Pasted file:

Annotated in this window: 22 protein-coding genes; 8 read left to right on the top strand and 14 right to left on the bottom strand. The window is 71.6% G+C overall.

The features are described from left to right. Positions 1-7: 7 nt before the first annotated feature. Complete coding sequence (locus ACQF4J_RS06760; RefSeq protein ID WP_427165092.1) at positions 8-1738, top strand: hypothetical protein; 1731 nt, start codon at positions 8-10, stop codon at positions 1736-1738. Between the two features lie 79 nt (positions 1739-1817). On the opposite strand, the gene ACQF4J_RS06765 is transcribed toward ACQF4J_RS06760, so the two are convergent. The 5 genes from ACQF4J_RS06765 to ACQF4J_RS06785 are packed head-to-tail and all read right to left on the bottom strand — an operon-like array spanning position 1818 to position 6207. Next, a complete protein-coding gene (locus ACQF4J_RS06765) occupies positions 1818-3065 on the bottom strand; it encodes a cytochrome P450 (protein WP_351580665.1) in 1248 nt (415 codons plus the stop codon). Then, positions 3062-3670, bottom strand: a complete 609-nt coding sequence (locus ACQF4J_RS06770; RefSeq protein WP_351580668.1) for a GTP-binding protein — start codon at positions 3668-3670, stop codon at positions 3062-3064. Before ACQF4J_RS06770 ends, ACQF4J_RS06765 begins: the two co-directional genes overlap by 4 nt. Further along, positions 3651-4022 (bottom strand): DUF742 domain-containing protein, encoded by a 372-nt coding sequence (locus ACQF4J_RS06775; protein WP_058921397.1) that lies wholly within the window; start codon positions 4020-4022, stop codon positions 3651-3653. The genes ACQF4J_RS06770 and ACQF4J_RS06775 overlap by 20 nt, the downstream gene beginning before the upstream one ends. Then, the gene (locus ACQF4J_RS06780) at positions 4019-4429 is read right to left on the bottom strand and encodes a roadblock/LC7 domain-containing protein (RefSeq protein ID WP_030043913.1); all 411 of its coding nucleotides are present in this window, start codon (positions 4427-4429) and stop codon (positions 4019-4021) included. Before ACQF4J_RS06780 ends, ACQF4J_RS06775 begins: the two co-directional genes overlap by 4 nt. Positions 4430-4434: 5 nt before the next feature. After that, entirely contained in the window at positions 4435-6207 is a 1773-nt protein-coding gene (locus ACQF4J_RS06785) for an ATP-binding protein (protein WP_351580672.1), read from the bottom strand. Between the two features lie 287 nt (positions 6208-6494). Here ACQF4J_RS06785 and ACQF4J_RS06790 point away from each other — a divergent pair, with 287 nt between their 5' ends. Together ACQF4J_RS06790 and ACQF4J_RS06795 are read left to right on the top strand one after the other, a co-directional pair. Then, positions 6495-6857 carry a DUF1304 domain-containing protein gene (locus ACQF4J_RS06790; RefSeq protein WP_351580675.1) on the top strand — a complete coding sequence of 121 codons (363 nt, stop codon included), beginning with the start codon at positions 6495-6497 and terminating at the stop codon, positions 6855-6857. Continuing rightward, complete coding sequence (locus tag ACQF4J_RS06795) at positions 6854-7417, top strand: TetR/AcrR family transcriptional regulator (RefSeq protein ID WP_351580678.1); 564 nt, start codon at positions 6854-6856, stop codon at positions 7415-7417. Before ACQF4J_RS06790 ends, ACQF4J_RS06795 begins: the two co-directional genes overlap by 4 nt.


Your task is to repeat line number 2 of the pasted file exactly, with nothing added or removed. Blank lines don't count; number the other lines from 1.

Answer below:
The features are described from left to right. Positions 1-7: 7 nt before the first annotated feature. Complete coding sequence (locus ACQF4J_RS06760; RefSeq protein ID WP_427165092.1) at positions 8-1738, top strand: hypothetical protein; 1731 nt, start codon at positions 8-10, stop codon at positions 1736-1738. Between the two features lie 79 nt (positions 1739-1817). On the opposite strand, the gene ACQF4J_RS06765 is transcribed toward ACQF4J_RS06760, so the two are convergent. The 5 genes from ACQF4J_RS06765 to ACQF4J_RS06785 are packed head-to-tail and all read right to left on the bottom strand — an operon-like array spanning position 1818 to position 6207. Next, a complete protein-coding gene (locus ACQF4J_RS06765) occupies positions 1818-3065 on the bottom strand; it encodes a cytochrome P450 (protein WP_351580665.1) in 1248 nt (415 codons plus the stop codon). Then, positions 3062-3670, bottom strand: a complete 609-nt coding sequence (locus ACQF4J_RS06770; RefSeq protein WP_351580668.1) for a GTP-binding protein — start codon at positions 3668-3670, stop codon at positions 3062-3064. Before ACQF4J_RS06770 ends, ACQF4J_RS06765 begins: the two co-directional genes overlap by 4 nt. Further along, positions 3651-4022 (bottom strand): DUF742 domain-containing protein, encoded by a 372-nt coding sequence (locus ACQF4J_RS06775; protein WP_058921397.1) that lies wholly within the window; start codon positions 4020-4022, stop codon positions 3651-3653. The genes ACQF4J_RS06770 and ACQF4J_RS06775 overlap by 20 nt, the downstream gene beginning before the upstream one ends. Then, the gene (locus ACQF4J_RS06780) at positions 4019-4429 is read right to left on the bottom strand and encodes a roadblock/LC7 domain-containing protein (RefSeq protein ID WP_030043913.1); all 411 of its coding nucleotides are present in this window, start codon (positions 4427-4429) and stop codon (positions 4019-4021) included. Before ACQF4J_RS06780 ends, ACQF4J_RS06775 begins: the two co-directional genes overlap by 4 nt. Positions 4430-4434: 5 nt before the next feature. After that, entirely contained in the window at positions 4435-6207 is a 1773-nt protein-coding gene (locus ACQF4J_RS06785) for an ATP-binding protein (protein WP_351580672.1), read from the bottom strand. Between the two features lie 287 nt (positions 6208-6494). Here ACQF4J_RS06785 and ACQF4J_RS06790 point away from each other — a divergent pair, with 287 nt between their 5' ends. Together ACQF4J_RS06790 and ACQF4J_RS06795 are read left to right on the top strand one after the other, a co-directional pair. Then, positions 6495-6857 carry a DUF1304 domain-containing protein gene (locus ACQF4J_RS06790; RefSeq protein WP_351580675.1) on the top strand — a complete coding sequence of 121 codons (363 nt, stop codon included), beginning with the start codon at positions 6495-6497 and terminating at the stop codon, positions 6855-6857. Continuing rightward, complete coding sequence (locus tag ACQF4J_RS06795) at positions 6854-7417, top strand: TetR/AcrR family transcriptional regulator (RefSeq protein ID WP_351580678.1); 564 nt, start codon at positions 6854-6856, stop codon at positions 7415-7417. Before ACQF4J_RS06790 ends, ACQF4J_RS06795 begins: the two co-directional genes overlap by 4 nt.